In 1998 he obtained his PhD degree at the University of Leuven on ‘The value of sperm morphology and other semen parameters in diagnosis and treatment of human subfertility.” He became the Head of the Department of Obstetrics and Gynaecology of the ZOL Hospitals in Genk in 1999.
Willem Ombelet has been the President of the Flemish Society of Obstetrics and Gynaecology (VVOG) from 2001 until 2004. Since 2002 he is the chairman of the Scientific Committee of the VVOG. Until 2008 he was the editor of “Gynaïkeia”, the official journal of the Flemish Society of Obstetrics and Gynaecology.
He is also a board member of the Belgian College of Reproductive Medicine since 1999 and a board member of the Belgian Society of Reproductive Medicine (BSRM) since 2008. He is a consultant (Reproductive Medicine) at the University of Hasselt and at the University of Ghent.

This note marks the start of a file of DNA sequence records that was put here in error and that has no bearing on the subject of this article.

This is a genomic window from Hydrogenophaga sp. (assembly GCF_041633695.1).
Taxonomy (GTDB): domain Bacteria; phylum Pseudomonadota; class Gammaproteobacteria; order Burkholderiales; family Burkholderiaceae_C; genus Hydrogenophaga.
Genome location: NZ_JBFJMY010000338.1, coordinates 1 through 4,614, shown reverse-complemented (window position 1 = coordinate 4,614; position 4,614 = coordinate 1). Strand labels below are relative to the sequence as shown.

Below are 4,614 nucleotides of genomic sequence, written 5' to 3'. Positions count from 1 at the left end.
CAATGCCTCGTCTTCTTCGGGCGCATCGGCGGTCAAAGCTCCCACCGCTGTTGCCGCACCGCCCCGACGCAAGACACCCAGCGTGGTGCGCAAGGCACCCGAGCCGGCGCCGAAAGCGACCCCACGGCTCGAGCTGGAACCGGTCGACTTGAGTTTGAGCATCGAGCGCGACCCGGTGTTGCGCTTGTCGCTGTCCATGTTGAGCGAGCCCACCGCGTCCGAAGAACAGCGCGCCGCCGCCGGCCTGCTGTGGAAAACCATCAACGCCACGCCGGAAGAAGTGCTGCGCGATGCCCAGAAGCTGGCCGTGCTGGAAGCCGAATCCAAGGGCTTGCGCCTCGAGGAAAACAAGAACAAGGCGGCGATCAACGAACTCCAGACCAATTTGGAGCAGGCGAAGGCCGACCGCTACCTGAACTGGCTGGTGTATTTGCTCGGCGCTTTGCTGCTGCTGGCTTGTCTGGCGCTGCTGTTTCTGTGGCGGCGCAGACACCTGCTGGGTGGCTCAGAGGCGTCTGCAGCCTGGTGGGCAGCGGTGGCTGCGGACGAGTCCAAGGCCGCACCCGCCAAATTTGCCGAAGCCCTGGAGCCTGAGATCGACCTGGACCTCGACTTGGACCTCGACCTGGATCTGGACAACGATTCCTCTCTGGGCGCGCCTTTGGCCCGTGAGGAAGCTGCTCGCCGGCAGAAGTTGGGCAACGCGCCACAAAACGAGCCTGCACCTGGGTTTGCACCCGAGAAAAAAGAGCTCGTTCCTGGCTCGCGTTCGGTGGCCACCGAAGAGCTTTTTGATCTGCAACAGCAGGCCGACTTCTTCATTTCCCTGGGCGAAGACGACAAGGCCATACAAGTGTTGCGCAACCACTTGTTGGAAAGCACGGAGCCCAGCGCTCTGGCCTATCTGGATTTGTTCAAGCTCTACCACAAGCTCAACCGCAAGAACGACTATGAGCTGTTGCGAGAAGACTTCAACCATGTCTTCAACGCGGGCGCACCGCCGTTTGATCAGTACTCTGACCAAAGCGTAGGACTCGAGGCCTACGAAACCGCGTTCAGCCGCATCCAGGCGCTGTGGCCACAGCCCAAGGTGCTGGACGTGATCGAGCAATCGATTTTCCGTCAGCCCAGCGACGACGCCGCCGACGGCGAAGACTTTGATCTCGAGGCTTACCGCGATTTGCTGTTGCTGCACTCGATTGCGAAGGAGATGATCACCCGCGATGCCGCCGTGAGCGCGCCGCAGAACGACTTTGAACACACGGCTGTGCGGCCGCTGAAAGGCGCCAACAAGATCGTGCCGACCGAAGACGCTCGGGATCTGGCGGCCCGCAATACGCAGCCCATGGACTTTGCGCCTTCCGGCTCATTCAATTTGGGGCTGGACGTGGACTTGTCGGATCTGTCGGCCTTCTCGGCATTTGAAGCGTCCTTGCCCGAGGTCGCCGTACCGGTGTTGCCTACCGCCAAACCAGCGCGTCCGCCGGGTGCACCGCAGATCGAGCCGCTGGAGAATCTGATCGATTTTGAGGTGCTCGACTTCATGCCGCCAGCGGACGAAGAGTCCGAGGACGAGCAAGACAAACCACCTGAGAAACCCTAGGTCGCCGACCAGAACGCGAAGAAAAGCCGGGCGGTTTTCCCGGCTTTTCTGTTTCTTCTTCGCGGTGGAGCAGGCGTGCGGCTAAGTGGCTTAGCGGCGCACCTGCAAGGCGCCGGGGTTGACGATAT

He authored more than 80 international peer-reviewed articles and got 2 international awards. He is the (co-)editor of 16 books.
Since 2006, Willem Ombelet is the co-ordinator of the ESHRE Special Task Force on “Developing countries and infertility”. This Special Task Force aims to encourage more and affordable infertility diagnosis and treatment in developing countries. The organization of the expert meeting on the topic of “Developing countries and infertility” in Arusha, Tanzania, from 15 until 17 December 2007, was the first project. While recognising the importance of prevention and education, Willem Ombelet believes that for reasons of social justice infertility treatment in developing countries requires greater attention at national and international levels.
Together with Koen Vanmechelen he has since long transgressed the boundaries of conventional medical practice to explore unexplored dimensions and affinities with other medical disciplines as well as with the world of art.